The extra £40,315 that the Sport version costs over the standard model adds a black grille with red accents on the famed trident emblem, more-prominent sideskirts, a pair of corner splitters located on the lower leading edge of the front bumper, black oval tailpipes and bespoke 20-inch black alloys.
Changes under the skin – including upgraded suspension, more power and upgraded software for the six-speed automatic gearbox – all help the Sport feel, well, more sporty.
What’s it like to drive? With a 10bhp power upgrade, the Sport’s 4.7-litre V8 engine produces a healthy 450bhp and a thumping 376lb ft of torque and that’s enough to fire 1.9 tonnes of metal and leather from 0-60mph in just 5.2 secs.
It’s fast then; and loud - the reworked exhaust pipes reverberate like a barrage of anti-aircraft fire on the overrun. However, even when you’re absolutely wringing the engine for all it’s worth, the Sport doesn’t really feel that quick.
Most of that is down to the engine's relative shortage of low-rev punch. Pull out to overtake, plant your foot against the floor and there’s a distinct delay as you wait for revs to spin up.
Maserati Grancabrio Sport gallery
You can smarten matters up by using the steering column-mounted shift paddles, but in truth, it all feels a bit frantic in a car that is first and foremost an elegant boulevard cruiser.
The upgraded Brembo brakes aren't precise enough, either.
As a result, you find yourself thinking too much about how much pressure to apply when approaching fast sweeping corners. It’s a similar story in town, where the shortage of progression and precision make it difficult to stop the car smoothly.
The Sport’s steering is light, yet extremely accurate and its suspension is around 15% stiffer than the standard Grancabrio's. On fast, smooth roads you feel the benefits, with less body roll and quicker turn-in to corners. The ride is less impressive however, especially with the roof down. Lumps and bumps transmit shakes through the steering wheel and can be felt trembling through the cabin.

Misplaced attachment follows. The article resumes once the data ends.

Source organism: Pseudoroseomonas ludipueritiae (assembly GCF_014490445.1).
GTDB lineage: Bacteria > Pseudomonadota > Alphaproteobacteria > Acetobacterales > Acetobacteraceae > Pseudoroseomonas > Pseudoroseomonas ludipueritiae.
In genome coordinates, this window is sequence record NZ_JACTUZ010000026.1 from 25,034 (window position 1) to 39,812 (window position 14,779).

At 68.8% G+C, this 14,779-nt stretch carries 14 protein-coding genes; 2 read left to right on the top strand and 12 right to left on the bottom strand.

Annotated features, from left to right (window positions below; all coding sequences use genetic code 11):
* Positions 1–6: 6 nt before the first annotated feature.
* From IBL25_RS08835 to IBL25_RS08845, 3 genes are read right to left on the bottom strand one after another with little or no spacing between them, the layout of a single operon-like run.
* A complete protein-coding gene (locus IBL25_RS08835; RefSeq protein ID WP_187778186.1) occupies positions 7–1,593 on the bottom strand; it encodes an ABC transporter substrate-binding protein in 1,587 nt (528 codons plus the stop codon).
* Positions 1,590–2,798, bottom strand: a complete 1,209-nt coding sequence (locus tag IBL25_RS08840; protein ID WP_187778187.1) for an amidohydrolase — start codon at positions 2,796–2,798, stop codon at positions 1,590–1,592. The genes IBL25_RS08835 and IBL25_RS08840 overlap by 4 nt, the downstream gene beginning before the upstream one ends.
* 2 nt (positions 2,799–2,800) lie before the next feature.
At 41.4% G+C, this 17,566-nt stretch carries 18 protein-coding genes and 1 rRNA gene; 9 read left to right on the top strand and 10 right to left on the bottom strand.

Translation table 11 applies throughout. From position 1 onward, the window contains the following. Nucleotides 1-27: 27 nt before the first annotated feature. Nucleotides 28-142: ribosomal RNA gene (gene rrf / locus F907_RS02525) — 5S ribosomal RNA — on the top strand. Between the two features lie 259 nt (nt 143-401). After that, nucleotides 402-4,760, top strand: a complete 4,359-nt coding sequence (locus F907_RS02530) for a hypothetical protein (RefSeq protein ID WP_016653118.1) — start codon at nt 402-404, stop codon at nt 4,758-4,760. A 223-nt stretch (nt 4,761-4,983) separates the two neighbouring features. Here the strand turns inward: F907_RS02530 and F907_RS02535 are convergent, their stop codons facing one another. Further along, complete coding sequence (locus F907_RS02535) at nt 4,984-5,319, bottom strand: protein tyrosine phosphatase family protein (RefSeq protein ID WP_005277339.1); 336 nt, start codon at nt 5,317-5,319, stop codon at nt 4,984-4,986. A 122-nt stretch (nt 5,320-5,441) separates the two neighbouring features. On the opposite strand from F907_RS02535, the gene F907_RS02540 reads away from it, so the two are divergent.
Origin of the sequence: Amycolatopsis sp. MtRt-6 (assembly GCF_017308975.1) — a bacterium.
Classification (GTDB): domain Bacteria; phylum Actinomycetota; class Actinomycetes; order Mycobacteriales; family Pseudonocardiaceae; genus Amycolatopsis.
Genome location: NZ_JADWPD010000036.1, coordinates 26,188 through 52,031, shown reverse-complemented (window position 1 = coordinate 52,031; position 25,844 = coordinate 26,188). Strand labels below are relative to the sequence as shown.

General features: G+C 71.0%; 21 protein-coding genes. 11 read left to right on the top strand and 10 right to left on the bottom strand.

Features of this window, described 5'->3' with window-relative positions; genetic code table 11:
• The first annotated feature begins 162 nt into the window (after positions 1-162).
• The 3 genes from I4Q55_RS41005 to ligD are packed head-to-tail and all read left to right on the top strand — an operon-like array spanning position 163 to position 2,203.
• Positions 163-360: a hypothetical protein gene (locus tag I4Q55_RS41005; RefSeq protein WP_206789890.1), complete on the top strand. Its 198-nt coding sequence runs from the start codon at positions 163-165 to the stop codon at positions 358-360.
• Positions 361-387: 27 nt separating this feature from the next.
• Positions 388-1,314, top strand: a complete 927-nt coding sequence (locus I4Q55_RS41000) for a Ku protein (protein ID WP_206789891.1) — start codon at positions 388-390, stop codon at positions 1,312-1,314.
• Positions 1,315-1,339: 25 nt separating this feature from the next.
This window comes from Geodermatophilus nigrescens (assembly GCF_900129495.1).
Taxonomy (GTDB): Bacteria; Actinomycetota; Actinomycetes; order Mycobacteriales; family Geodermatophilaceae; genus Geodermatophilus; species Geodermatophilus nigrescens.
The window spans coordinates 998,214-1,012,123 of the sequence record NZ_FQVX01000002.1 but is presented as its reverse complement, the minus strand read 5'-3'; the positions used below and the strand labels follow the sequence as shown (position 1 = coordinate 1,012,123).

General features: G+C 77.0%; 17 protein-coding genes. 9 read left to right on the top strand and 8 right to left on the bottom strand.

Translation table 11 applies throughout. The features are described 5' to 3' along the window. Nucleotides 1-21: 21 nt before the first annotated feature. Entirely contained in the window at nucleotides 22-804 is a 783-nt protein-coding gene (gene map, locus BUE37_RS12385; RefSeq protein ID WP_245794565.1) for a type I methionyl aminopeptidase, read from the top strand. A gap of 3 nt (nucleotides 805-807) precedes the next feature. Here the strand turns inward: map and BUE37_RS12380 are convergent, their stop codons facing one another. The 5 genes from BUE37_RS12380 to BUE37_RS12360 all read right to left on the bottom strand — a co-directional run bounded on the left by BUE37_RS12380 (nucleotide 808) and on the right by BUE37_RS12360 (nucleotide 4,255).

What’s it like inside? At a shade under five metres long, the Grancabrio, is truly a grand tourer, with a cabin that is as spacious as it is luxurious. It provides far more leg-, head- and shoulder room than a BMW 6 Series or a Jaguar XK, there’s plenty of space for four adults to travel in comfort.
Unfortunately, even with these grandiose dimensions something has had to give and that’s evident the first time you open the boot.
With so much space demanded by the electrically powered roof and the pop-up anti-roll-bars, there's only 173-litres of boot space.
At least the roof is beautifully tailored, and unlike a BMW 6 Series, is beautifully integrated into the car's flowing lines. It’s also triple-layered to maximise sound-deadening, so even at three figure speeds it generates such little wind noise it’s easy to hold a conversation with all of your fellow travellers without raising your voice.
What’s more, it can be opened and closed in 28 secs at speeds up to 19mph.
Should I buy one? Let’s face it, once you’ve laid eyes on the Grancabrio Sport no amount of cold-blooded analysis or any kind of criticism is going to deter you from signing on the dotted line. Equally, with Maserati UK planning to import only around 30 cars per year, you’ll be assured of entry into a very exclusive club indeed.
What Car says